The local people have found the deafening noise of the sirens annoying, sometimes blaring out in the dead of night which has been toned down following complaints. The farmers and fishermen have been trying to get accustomed with artificially controlled flows and floods in the river. They have to stay watchful for their wards and cattle whenever the sirens blare out

Vyasi HEP disaster preparedness lagging behind

This is so far the tallest and biggest dam on main stem of Yamuna in a geologically and climatically vulnerable region. The project area has been riddled with new and old recurring landslides. Only in August 2021, there have been cloud bursts induced flash floods both at the power station and dam area impacting the project. Despite this. UJVNL has not installed the Early Warning System (EWS).
Hiding Behind Lakhwar Dam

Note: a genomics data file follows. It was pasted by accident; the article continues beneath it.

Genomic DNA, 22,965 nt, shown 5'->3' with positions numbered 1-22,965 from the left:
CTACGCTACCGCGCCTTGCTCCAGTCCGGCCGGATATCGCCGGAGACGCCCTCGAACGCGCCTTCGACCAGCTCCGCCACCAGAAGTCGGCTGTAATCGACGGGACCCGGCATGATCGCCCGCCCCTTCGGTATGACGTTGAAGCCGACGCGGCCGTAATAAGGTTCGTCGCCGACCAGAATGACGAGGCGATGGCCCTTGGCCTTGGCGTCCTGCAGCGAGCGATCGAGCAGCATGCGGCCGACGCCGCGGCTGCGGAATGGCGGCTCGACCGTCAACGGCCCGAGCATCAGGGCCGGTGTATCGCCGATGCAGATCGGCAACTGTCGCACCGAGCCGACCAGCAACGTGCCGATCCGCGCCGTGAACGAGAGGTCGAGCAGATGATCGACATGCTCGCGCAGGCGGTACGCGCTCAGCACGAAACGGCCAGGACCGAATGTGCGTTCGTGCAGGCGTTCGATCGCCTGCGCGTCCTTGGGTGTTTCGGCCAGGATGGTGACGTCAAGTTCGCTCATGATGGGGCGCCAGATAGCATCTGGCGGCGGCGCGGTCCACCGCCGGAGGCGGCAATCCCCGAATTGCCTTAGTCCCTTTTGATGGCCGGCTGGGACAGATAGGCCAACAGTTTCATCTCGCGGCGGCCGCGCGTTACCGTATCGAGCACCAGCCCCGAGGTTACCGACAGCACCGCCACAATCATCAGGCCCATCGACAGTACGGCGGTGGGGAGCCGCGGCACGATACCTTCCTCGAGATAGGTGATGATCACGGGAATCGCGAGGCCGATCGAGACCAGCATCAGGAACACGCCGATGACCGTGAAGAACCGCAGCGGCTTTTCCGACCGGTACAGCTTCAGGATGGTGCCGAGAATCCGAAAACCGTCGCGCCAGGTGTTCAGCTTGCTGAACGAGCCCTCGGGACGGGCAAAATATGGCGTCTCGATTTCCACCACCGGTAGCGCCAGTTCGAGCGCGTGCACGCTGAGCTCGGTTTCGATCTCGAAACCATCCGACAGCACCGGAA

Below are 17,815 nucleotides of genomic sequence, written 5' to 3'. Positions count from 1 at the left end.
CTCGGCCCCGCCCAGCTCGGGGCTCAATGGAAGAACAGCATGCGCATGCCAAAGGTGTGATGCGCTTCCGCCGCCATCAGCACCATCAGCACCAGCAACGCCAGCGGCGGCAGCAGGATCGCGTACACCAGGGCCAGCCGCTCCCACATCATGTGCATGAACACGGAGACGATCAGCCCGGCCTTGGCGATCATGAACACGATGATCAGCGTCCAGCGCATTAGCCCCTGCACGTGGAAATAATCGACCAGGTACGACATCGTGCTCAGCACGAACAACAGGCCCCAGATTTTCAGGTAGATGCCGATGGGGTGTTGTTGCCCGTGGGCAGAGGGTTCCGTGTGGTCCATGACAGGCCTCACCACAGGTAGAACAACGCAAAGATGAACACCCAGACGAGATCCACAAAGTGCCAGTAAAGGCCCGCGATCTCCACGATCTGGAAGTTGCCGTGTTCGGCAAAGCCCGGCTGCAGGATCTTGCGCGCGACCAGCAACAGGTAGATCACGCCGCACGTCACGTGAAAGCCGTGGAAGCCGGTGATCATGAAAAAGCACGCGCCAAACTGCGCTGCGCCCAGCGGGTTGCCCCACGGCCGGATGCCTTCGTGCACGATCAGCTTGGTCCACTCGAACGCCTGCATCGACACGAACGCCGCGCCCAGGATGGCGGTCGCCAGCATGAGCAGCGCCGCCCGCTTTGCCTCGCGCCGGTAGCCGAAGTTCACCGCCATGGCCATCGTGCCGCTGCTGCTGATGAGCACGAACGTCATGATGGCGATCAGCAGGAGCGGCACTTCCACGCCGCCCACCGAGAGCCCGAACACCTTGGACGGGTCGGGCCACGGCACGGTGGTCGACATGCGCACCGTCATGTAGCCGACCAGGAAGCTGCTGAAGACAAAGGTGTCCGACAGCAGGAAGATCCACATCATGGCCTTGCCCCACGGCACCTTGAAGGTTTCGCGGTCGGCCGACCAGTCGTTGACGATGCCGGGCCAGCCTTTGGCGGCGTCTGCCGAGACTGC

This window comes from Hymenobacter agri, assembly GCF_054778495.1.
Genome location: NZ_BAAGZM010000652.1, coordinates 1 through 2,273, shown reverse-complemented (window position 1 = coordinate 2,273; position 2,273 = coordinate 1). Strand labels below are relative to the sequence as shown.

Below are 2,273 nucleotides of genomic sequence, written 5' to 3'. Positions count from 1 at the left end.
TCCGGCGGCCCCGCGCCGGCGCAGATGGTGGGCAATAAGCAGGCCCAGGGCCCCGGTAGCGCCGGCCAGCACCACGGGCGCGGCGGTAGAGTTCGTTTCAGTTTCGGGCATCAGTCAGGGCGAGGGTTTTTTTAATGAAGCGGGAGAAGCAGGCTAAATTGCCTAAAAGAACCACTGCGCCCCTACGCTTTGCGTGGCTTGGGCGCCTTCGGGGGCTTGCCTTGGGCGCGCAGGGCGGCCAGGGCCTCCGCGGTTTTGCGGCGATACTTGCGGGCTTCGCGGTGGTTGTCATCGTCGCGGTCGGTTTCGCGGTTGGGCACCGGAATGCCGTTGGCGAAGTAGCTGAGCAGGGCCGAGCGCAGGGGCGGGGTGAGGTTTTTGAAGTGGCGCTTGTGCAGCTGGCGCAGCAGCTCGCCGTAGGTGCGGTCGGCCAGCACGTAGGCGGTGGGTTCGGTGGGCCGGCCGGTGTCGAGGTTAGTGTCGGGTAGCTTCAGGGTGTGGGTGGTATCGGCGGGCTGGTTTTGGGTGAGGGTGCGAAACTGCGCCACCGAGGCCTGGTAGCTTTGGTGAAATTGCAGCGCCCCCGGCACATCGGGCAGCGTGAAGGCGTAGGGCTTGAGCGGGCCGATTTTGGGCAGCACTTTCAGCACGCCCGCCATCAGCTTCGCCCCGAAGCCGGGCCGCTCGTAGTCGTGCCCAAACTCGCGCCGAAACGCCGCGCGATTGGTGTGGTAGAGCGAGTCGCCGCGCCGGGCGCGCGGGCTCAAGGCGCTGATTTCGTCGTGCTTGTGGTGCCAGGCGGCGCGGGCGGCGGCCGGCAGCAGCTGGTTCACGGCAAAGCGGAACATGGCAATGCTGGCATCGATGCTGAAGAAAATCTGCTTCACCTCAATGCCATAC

As the adverse impacts and failures of Vyasi HEP have come in open, the UJVNL and contractors’ lobby have started promoting Lakhwar dam as a panacea for all the shortcomings of the Vyasi HEP. Recently the L&T company is learnt to have secured Rs. 3200 crore tenders for civil construction work of the Lakhwar dam project and has started building shelters for workforce there. The work on the dam is reportedly to begin after the south west monsoon 2023.
The proposed massive 204-m high Lakhwar dam, if built, will further turn more than 40 km stretch of free-flowing Yamuna into a watery grave apart from submerging over 50 villages. Sadly, in the global era of large dam removal and in the face of growing dam induced disasters in Himalayan region, the Indian government is still investing in such multi-billion giant dam project on the basis of four-decade old questionable feasibility and EIA reports to cover up the follies of Vysai HEP instead of learning lessons from it.
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*Source: South Asia Network on Dams, Rivers and People